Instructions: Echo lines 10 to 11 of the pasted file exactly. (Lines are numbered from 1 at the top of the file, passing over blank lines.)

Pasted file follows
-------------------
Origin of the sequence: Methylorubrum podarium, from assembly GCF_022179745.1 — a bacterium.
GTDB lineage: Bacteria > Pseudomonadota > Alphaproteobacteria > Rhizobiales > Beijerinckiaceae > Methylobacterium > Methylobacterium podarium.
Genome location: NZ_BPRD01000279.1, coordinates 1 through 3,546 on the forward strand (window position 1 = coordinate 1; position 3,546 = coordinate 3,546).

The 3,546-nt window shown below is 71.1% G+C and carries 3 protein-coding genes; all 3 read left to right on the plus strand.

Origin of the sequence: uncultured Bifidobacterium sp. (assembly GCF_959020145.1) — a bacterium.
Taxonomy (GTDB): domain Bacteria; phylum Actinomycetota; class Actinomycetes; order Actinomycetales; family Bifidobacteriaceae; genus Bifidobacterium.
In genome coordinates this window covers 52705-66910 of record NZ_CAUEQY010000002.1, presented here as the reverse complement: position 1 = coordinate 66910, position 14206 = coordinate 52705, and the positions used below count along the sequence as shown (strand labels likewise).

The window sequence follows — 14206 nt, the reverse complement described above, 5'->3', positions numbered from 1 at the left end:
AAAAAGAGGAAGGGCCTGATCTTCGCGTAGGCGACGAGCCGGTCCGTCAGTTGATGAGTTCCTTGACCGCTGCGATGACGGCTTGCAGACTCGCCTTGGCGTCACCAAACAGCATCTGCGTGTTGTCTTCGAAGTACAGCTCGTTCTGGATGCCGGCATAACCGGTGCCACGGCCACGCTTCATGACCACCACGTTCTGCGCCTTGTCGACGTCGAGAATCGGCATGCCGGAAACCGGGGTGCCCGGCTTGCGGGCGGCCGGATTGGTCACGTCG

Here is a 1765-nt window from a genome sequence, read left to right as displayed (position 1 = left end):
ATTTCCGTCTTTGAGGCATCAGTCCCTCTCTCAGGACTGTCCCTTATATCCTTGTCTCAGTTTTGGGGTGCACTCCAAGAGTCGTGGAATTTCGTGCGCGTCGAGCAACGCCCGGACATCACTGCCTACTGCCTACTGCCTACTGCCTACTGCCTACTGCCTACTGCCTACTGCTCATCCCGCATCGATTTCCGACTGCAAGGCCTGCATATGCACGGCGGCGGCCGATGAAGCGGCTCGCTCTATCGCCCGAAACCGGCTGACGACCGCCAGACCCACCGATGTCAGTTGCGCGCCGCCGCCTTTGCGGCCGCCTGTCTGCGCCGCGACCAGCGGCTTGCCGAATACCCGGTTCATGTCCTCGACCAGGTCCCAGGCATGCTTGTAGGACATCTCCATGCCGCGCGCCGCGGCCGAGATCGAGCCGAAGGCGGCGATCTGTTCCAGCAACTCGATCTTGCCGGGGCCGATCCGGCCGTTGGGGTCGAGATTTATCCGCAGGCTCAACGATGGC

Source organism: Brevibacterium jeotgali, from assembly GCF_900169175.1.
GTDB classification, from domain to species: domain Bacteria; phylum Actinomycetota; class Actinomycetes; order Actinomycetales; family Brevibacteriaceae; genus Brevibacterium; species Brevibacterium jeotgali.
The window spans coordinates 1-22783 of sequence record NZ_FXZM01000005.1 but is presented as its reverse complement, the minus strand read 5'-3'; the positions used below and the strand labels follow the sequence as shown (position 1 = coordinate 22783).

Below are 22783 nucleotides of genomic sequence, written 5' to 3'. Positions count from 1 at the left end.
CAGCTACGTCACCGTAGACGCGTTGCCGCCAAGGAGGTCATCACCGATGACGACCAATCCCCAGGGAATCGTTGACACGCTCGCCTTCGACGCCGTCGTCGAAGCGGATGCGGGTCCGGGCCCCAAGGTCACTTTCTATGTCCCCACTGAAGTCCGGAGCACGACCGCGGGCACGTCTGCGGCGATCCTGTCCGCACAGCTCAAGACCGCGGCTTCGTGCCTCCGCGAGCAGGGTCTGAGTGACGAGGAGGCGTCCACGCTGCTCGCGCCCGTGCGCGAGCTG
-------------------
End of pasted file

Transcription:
Here is a 1765-nt window from a genome sequence, read left to right as displayed (position 1 = left end):
ATTTCCGTCTTTGAGGCATCAGTCCCTCTCTCAGGACTGTCCCTTATATCCTTGTCTCAGTTTTGGGGTGCACTCCAAGAGTCGTGGAATTTCGTGCGCGTCGAGCAACGCCCGGACATCACTGCCTACTGCCTACTGCCTACTGCCTACTGCCTACTGCCTACTGCCTACTGCTCATCCCGCATCGATTTCCGACTGCAAGGCCTGCATATGCACGGCGGCGGCCGATGAAGCGGCTCGCTCTATCGCCCGAAACCGGCTGACGACCGCCAGACCCACCGATGTCAGTTGCGCGCCGCCGCCTTTGCGGCCGCCTGTCTGCGCCGCGACCAGCGGCTTGCCGAATACCCGGTTCATGTCCTCGACCAGGTCCCAGGCATGCTTGTAGGACATCTCCATGCCGCGCGCCGCGGCCGAGATCGAGCCGAAGGCGGCGATCTGTTCCAGCAACTCGATCTTGCCGGGGCCGATCCGGCCGTTGGGGTCGAGATTTATCCGCAGGCTCAACGATGGC